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In re Hildebrandt

Supreme Court of New York, First Department

October 10, 2013

In re Erika Hildebrandt, Petitioner-Appellant,
v.
Dwaine Philmore St. Elmo Lee, Respondent-Respondent.

The Kepanis Law Firm, P.C., New York (Douglas S. Kepanis of counsel), for appellant.

Elisa Barnes, New York, for respondent.

Carol Kahn, New York, attorney for the child.

Tom, J.P., Sweeny, Saxe, Freedman, Clark, JJ.

Order, Family Court, New York County (George L. Jurow, J.H.O.), entered on or about April 30, 2012, which, after a hearing, denied petitioner mother's application to relocate to Texas with the parties' minor child, and granted respondent father's petition for modification of custody, awarding sole custody of the child to the father with visitation to the mother, unanimously affirmed, without costs.

A sound and substantial basis exists in the record for the court's determination that the child's best interests would be served by denying the mother's relocation application and awarding sole custody to the father with visitation to the mother (see Matter of Tropea v Tropea, 87 N.Y.2d 727, 740-741 [1996]; Eschbach v Eschbach, 56 N.Y.2d 167, 171-174 [1982]).

Although the child has indicated a preference to live with the mother, that factor is not "determinative" (Eschbach, 56 N.Y.2d at 173). Further, the record shows that the mother and her parents, particularly her father, have engaged in a long-standing pattern of exclusionary behavior and hostility toward the father, thereby making it unlikely that the father-child relationship would be preserved if the mother were permitted to relocate with the child to Texas (see Matter of Rebecca B., 204 A.D.2d 57, 59 [1st Dept 1994], lv denied 84 N.Y.2d 808 [1994]). By contrast, the record shows that the father does not harbor any animosity toward the mother and her family and would help facilitate and maintain the mother's relationship with the child (see Matter of Damien P.C. v Jennifer H.S., 57 A.D.3d 295, 296 [1st Dept 2008], lv denied 12 N.Y.3d 710 [2009]).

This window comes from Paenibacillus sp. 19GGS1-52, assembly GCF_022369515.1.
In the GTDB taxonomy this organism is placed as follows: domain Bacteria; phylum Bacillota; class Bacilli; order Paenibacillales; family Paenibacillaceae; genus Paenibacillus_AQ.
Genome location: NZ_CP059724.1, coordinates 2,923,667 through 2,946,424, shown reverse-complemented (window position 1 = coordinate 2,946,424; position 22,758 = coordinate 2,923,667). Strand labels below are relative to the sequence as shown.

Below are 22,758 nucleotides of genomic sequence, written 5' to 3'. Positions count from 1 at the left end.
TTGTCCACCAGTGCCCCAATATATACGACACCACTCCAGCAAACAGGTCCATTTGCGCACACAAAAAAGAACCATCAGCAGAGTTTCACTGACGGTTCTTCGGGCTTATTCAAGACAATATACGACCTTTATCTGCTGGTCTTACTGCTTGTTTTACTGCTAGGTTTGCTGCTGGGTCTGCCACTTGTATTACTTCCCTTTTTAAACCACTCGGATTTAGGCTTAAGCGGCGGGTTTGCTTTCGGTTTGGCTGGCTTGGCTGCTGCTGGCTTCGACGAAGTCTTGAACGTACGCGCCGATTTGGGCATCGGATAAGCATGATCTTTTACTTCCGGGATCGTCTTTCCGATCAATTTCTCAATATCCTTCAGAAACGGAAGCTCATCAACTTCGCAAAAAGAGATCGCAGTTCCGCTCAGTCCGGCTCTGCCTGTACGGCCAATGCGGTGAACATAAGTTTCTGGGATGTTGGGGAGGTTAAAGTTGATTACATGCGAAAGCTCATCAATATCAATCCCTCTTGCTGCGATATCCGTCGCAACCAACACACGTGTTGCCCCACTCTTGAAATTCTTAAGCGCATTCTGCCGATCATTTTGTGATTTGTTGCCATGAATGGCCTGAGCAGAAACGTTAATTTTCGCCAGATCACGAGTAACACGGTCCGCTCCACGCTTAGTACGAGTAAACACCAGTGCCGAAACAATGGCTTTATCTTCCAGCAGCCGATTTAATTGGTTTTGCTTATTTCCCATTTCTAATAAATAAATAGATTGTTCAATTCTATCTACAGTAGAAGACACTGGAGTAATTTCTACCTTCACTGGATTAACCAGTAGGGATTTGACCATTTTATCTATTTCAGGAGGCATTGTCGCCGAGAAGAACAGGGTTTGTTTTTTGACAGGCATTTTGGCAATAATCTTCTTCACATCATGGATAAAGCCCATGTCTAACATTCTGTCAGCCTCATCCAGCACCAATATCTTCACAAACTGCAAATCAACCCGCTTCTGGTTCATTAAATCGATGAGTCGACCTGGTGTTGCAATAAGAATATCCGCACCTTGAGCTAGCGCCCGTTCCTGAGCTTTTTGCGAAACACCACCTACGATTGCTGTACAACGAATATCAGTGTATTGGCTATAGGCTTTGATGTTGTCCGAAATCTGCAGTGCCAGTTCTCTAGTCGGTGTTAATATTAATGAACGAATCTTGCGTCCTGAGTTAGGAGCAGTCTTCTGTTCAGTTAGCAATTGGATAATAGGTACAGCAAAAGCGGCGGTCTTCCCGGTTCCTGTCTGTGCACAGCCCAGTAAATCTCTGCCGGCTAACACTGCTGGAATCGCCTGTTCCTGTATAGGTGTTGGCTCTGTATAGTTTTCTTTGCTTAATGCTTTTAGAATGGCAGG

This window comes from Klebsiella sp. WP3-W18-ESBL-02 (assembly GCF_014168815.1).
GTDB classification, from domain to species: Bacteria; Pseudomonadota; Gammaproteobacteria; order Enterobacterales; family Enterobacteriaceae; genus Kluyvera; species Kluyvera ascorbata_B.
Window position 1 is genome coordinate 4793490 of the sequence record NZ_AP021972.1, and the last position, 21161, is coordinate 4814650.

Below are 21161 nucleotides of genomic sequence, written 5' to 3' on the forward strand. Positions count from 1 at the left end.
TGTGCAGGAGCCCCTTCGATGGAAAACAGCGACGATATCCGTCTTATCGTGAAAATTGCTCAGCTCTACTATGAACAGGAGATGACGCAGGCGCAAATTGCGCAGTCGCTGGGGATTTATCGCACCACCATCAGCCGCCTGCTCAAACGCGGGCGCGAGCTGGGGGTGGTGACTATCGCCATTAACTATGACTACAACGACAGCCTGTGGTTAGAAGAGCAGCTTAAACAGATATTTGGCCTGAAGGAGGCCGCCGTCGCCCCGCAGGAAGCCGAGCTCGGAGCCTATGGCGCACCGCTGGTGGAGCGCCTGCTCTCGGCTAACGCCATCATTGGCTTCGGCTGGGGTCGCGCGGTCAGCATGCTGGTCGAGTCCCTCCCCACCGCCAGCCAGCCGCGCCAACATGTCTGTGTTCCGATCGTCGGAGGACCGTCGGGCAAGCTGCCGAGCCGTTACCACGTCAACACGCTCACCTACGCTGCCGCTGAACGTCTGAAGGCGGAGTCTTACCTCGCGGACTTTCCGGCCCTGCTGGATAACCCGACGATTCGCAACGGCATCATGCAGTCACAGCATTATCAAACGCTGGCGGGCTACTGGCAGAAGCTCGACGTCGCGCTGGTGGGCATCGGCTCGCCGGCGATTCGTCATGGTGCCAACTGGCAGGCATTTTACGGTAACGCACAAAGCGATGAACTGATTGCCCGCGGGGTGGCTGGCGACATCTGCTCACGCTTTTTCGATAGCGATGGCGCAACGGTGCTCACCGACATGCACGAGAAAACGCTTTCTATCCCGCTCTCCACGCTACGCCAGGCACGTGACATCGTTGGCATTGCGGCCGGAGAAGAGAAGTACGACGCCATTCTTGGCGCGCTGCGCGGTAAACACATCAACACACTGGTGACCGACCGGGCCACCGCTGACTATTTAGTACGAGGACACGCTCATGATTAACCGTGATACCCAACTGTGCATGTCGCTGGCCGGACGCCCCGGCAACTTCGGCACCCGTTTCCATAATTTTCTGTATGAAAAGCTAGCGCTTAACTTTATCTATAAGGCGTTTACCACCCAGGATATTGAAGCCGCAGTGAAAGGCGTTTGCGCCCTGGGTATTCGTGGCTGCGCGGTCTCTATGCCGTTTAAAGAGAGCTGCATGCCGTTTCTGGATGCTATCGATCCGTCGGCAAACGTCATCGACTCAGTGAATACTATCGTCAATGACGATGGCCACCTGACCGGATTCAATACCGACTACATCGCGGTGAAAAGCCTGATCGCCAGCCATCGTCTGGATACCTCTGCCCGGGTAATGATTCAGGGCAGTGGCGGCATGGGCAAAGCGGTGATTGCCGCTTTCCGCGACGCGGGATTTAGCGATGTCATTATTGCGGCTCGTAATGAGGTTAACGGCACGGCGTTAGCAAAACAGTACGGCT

Although the evidence shows that the mother's life will be enhanced economically, emotionally, and educationally by the move, the educational benefit to the child, if any, will be minimal.

The court properly rejected the forensic expert's opinion in favor of awarding custody to the mother (see Matter of John A. v Bridget M., 16 A.D.3d 324, 332 [1st Dept 2005], lv denied 5 N.Y.3d 710 [2005]), since his report contained many deficiencies, as noted by an expert peer reviewer. Indeed, the forensic expert failed to consider, among other things, the mother's actions in temporarily leaving the jurisdiction with the child in violation of a court order and permanently moving to Texas without notifying the court, the father or the social worker.

The court properly declined to credit the mother's unsubstantiated allegations of the father's sexual improprieties toward her on several occasions from 2006 to 2009 (see Eschbach, 56 N.Y.2d at 173).

We have considered the mother's remaining contentions and find them unavailing.


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